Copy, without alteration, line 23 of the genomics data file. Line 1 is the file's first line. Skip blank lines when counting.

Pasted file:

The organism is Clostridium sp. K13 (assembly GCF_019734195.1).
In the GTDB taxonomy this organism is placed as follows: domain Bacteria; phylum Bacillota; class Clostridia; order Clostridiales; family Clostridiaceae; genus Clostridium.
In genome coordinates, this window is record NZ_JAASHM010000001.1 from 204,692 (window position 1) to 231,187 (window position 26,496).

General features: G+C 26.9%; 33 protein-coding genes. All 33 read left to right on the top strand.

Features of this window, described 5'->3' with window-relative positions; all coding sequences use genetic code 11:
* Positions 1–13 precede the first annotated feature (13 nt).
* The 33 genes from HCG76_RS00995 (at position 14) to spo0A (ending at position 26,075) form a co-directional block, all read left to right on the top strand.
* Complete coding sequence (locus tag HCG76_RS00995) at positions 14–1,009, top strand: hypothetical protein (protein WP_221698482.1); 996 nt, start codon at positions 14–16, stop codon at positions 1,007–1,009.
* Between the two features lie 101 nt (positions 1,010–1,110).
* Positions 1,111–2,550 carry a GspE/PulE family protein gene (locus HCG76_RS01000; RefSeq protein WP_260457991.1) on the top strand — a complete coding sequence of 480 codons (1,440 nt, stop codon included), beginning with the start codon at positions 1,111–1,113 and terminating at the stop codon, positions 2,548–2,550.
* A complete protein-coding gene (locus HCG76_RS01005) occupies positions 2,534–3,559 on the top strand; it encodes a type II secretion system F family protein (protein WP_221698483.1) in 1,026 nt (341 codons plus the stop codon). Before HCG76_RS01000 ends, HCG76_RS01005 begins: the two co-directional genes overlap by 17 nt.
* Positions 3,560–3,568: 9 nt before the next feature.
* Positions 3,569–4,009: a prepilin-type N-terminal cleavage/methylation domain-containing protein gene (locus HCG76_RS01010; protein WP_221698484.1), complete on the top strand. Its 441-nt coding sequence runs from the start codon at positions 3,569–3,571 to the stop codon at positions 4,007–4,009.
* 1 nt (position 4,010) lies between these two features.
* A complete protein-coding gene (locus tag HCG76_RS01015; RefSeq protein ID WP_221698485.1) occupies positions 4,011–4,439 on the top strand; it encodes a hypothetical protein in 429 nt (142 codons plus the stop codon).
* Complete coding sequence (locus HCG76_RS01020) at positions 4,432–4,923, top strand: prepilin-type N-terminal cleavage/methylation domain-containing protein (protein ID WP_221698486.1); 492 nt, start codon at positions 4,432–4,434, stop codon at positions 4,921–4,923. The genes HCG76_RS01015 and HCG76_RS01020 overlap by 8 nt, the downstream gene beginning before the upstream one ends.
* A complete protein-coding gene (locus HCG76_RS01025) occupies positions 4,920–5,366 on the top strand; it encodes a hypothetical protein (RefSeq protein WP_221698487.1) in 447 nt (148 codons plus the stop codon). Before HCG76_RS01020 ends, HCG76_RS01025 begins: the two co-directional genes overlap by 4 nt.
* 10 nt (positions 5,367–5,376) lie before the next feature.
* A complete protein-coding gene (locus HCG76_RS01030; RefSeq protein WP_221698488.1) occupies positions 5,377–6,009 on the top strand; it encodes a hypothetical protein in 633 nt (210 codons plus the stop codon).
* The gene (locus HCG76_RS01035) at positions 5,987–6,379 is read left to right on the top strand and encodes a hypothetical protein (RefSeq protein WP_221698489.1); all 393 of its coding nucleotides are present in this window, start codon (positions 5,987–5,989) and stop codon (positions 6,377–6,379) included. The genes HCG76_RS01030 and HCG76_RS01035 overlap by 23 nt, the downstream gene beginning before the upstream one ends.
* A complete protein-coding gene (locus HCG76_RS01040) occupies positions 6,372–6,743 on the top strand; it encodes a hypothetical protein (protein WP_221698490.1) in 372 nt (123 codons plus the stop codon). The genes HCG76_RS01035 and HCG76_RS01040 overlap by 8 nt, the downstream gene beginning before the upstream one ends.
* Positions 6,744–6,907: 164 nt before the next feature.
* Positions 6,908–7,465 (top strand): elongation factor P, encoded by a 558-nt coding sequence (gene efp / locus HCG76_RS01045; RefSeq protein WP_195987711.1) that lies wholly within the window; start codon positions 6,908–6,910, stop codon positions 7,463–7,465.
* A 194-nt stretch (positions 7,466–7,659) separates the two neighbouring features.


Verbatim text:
* Positions 6,908–7,465 (top strand): elongation factor P, encoded by a 558-nt coding sequence (gene efp / locus HCG76_RS01045; RefSeq protein WP_195987711.1) that lies wholly within the window; start codon positions 6,908–6,910, stop codon positions 7,463–7,465.